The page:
Wheelock Academy

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Wheelock Academy
Wheelock Academy is located in Oklahoma
Wheelock Academy
Wheelock Academy is located in the US
Wheelock Academy
Nearest city Millerton, Oklahoma
Coordinates 33°59′38″N 94°59′18″W / 33.99389°N 94.98833°W / 33.99389; -94.98833Coordinates: 33°59′38″N 94°59′18″W / 33.99389°N 94.98833°W / 33.99389; -94.98833
Built 1832
Architect Alfred Wright
NRHP Reference # 66000949
Significant dates
Added to NRHP October 15, 1966[1]
Designated NHL December 21, 1965[2]

Wheelock Academy was the model academy for the five civilized tribes' academies. It was started as a missionary school for Choctaw girls,[a] and is still owned by the Choctaw nation. The school closed in 1955 and the only remaining Choctaw school Jones Academy became coeducational.[4] The site is located 3 miles (4.8 km) east of Millerton in McCurtain County, Oklahoma. It is owned by the Choctaw Nation and is administered by the Bureau of Indian Affairs.[5]

History[edit]

In 1832 the Academy was initiated by Alfred Wright, a physician and missionary who co-founded the nearby Wheelock Church. He and his wife, Harriet Wright, had travelled with the Choctaw tribe when they were expelled from their previous homeland in the southeasten United States and forced to emigrate to Indian Territory.[b] He named the school for Eleazar Wheelock, founder of Moor's Indian School, later known as Dartmouth College. Within a year, the Superintendent of the Choctaw Agency reported that Wheelock Academy had become a model for Indian education. In 1839, Wright expanded the school by building a large dormitory.to accommodate boarding students. The institution he founded became the first Choctaw national academy in 1842.[5] Alfred died March 31, 1853. Reverend John Edwards was named to replace him as the head of the school. Harriet left the mission within a year because of ill health. She died in Florida in 1863.[6][7]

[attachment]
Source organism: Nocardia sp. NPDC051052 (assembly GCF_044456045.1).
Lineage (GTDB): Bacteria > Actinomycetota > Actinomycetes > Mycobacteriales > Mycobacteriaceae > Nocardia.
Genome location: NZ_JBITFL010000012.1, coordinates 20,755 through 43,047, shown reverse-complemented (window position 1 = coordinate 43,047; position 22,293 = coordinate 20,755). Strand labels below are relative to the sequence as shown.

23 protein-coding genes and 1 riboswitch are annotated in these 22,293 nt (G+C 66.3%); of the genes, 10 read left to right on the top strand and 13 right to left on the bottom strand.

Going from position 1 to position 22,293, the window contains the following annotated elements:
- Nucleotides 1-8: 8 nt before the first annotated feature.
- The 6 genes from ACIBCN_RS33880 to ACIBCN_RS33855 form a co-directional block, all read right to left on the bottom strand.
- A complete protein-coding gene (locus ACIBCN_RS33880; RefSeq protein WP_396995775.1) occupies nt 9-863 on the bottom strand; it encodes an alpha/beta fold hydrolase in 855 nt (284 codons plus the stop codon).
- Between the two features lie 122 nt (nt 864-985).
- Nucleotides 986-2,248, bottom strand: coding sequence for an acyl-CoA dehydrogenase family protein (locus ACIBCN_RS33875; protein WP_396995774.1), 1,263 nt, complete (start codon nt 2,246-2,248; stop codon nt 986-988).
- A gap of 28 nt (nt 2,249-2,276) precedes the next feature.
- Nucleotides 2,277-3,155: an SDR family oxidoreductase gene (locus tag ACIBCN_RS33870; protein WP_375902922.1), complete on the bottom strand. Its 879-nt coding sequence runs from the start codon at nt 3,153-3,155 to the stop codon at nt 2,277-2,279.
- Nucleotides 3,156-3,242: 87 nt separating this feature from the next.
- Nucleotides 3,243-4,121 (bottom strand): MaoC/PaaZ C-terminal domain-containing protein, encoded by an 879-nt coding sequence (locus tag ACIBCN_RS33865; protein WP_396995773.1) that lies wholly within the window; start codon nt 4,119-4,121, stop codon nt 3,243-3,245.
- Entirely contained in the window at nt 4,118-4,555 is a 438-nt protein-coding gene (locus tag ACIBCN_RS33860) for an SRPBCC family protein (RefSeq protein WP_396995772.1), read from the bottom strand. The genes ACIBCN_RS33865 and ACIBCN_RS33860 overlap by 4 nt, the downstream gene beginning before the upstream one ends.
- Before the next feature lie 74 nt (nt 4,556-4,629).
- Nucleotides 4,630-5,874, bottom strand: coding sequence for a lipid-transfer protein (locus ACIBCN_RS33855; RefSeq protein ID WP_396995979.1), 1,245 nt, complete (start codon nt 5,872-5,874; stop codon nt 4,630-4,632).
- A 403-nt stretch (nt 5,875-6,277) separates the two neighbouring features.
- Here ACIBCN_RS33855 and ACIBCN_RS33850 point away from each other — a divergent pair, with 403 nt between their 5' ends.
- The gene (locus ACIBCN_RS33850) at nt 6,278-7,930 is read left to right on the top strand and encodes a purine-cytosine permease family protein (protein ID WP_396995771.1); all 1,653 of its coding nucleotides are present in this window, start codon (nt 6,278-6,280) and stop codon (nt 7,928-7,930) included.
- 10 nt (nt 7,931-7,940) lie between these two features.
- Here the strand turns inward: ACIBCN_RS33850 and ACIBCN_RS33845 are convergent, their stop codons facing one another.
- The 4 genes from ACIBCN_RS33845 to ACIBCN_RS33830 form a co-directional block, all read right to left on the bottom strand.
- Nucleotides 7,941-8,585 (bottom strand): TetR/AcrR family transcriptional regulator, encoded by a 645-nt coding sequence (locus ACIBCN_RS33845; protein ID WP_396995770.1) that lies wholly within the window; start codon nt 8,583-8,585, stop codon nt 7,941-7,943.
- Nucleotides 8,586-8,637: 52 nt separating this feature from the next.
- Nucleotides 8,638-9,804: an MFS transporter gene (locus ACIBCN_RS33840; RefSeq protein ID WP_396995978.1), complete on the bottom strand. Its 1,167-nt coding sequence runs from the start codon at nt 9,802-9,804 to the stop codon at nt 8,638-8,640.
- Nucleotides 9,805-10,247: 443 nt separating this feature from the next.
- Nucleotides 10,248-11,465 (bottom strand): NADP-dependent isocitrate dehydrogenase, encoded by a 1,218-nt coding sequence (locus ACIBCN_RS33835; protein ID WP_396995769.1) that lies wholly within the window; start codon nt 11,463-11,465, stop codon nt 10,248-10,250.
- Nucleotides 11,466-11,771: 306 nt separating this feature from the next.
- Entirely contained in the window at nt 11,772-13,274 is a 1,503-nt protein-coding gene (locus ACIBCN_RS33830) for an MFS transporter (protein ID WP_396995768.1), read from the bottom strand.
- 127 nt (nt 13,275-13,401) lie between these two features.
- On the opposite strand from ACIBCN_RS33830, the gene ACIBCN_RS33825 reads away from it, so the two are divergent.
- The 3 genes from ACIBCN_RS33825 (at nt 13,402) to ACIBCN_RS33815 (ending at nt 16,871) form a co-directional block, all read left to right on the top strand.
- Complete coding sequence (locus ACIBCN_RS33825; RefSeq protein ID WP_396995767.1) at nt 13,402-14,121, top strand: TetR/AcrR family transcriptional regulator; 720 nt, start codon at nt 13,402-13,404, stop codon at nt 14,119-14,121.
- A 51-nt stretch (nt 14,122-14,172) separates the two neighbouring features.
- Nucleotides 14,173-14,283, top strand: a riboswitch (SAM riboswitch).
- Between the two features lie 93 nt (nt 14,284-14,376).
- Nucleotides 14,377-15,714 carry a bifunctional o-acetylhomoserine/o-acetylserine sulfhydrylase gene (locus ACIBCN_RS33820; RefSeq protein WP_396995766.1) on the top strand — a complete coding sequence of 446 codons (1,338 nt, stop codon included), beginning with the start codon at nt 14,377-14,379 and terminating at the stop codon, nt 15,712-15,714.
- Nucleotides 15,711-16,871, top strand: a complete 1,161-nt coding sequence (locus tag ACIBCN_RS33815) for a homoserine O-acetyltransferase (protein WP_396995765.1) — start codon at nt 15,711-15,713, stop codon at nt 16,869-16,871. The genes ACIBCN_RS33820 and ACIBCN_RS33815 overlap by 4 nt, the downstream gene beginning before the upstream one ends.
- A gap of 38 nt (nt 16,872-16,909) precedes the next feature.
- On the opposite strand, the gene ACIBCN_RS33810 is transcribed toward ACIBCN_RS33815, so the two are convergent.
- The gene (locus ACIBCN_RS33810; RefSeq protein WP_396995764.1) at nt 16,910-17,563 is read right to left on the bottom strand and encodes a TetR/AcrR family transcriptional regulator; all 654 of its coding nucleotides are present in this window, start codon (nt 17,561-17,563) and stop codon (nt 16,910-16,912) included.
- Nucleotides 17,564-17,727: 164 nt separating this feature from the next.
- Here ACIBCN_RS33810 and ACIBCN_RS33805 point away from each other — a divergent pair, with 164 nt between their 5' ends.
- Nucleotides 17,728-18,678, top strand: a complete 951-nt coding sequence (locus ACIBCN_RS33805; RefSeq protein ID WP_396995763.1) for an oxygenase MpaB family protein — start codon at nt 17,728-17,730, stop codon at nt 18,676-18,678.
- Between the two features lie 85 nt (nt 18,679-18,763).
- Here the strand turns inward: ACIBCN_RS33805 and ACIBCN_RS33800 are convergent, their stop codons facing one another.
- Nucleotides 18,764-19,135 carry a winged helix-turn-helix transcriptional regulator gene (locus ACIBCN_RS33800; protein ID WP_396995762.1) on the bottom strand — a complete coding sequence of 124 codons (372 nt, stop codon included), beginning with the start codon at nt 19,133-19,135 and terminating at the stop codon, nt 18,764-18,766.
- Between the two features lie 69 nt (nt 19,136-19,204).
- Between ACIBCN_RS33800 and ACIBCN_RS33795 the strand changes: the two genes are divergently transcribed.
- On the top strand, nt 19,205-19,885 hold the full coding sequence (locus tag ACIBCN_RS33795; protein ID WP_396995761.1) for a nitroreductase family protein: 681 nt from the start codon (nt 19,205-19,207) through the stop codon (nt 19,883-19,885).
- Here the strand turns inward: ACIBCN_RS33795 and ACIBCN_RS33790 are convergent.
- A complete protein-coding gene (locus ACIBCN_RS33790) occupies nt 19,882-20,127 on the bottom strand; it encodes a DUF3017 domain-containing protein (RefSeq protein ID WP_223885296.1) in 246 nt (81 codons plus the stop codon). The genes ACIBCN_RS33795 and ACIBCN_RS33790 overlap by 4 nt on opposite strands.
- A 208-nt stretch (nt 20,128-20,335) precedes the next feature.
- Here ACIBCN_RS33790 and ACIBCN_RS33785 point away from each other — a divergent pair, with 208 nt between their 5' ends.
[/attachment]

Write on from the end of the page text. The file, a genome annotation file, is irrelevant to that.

Wheelock Academy was closed during the Civil War (1861 - 1865). It reopened for a short time after the war, but a fire in 1869 destroyed many of the buildings. Classes resumed in some of the less damaged buildings. The Choctaw Nation rebuilt the facility in 1880 - 1884, with assistance from the Southern Presbyterian Church. Although the Presbyterian Home Missions Board and the Federal Government became involved in administering the school, it remained owned and financially supported by the Choctaw Nation.[5]

Curriculum[edit]

Children attending the Choctaw academies were ten to sixteen years old. When the boarding schools for females first opened, the girls were taught given English names and told that all instruction would be in English. They were forbidden to use their native language while they were at the school. The curriculum included sewing, making clothing and doing household chores. They also learned business skills, reading, writing and spelling in the English language. Additional courses included Arithmetic, music, and geography were also taught, and in some schools pupils learned algebra, geometry, U.S. history, chemistry, philosophy, botany, astronomy, painting, drawing, and Latin grammar.[8]

Closure[edit]